As US financial sanctions against Iran come into force on June 28 and European Union sanctions banning oil imports from the Islamic Republic become effective July 1, major shifts in the global oil supply landscape look inevitable.
Importing countries have had time to prepare, and most have either secured waivers from the US sanctions by reducing their purchases of crude from Iran or have sourced alternative supplies from a market that most of the oil sector believes is amply supplied.
The International Energy Agency estimated on June 13 that oil importing countries had bought nearly 1 million b/d less crude from Iran in April and May than in late 2011 as a result of the tightening sanctions.
The agency also warned that Iran may need to shut in some production in the months ahead if its export options remain constrained and its available storage space fills up.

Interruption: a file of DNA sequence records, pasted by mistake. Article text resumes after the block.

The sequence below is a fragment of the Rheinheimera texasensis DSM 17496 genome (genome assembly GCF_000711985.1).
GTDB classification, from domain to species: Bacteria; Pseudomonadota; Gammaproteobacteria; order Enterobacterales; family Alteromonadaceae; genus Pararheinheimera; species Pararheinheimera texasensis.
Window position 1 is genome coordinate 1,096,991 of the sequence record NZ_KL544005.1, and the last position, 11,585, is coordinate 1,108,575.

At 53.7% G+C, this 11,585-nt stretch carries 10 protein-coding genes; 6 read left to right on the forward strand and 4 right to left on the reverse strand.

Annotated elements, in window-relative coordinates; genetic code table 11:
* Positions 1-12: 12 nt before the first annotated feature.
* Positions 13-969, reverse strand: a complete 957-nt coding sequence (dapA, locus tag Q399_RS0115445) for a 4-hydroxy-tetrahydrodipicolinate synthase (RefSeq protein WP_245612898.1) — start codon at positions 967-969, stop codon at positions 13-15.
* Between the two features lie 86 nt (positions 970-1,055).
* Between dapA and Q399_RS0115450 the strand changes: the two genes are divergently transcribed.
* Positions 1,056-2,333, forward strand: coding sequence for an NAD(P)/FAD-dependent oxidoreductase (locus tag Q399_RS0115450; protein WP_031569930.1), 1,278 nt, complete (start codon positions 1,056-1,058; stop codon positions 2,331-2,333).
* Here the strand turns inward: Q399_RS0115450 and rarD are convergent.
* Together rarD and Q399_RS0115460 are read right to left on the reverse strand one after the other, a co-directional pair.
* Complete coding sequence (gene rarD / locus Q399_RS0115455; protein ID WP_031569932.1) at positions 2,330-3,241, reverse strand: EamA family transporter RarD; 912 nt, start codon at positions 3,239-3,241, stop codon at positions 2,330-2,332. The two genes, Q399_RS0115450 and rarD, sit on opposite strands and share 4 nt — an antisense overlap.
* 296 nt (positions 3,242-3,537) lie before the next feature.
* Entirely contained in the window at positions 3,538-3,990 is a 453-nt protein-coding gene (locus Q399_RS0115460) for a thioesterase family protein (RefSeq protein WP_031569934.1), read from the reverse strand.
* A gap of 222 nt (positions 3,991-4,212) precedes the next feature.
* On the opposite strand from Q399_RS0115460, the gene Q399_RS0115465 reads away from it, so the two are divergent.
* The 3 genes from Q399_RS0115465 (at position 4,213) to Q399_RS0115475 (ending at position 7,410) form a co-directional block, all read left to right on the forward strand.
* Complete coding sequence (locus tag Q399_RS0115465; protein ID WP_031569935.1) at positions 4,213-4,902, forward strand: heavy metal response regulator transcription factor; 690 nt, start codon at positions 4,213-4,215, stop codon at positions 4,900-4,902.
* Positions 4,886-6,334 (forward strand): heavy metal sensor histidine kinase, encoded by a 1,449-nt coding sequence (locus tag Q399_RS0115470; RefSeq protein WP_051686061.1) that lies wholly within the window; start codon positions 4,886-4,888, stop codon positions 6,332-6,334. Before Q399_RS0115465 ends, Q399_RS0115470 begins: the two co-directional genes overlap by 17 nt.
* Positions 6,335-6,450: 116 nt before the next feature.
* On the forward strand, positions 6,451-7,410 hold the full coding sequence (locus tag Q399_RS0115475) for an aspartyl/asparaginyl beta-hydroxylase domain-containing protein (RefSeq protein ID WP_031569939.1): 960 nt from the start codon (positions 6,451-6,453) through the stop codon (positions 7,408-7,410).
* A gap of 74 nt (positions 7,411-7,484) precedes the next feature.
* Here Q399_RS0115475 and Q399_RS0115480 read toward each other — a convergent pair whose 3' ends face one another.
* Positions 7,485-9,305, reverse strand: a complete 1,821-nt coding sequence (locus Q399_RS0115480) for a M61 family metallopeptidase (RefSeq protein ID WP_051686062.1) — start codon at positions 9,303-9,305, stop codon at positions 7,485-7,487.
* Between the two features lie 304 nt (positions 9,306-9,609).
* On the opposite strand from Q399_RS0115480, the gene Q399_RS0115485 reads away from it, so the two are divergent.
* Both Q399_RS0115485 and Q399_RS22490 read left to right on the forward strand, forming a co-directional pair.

Nonetheless, the IEA said Iran had kept output steady in May at 3.3 million b/d compared with April.
The US sanctions, signed by President Barack Obama on December 31, seek to bar from the US financial system foreign banks that continue to have oil-related dealings with Iran’s Central Bank.
But Washington has offered waivers to countries that make “significant” reductions in their purchases of Iranian oil.
In recent months, many of Iran’s customers who might have been affected by the US measures have won exemptions by agreeing to reduce volumes.
These include some of Iran’s major customers in Asia such as Japan, South Korea and India but not Tehran’s top buyer China, which has made clear it will only respect UN sanctions and not unilateral measures.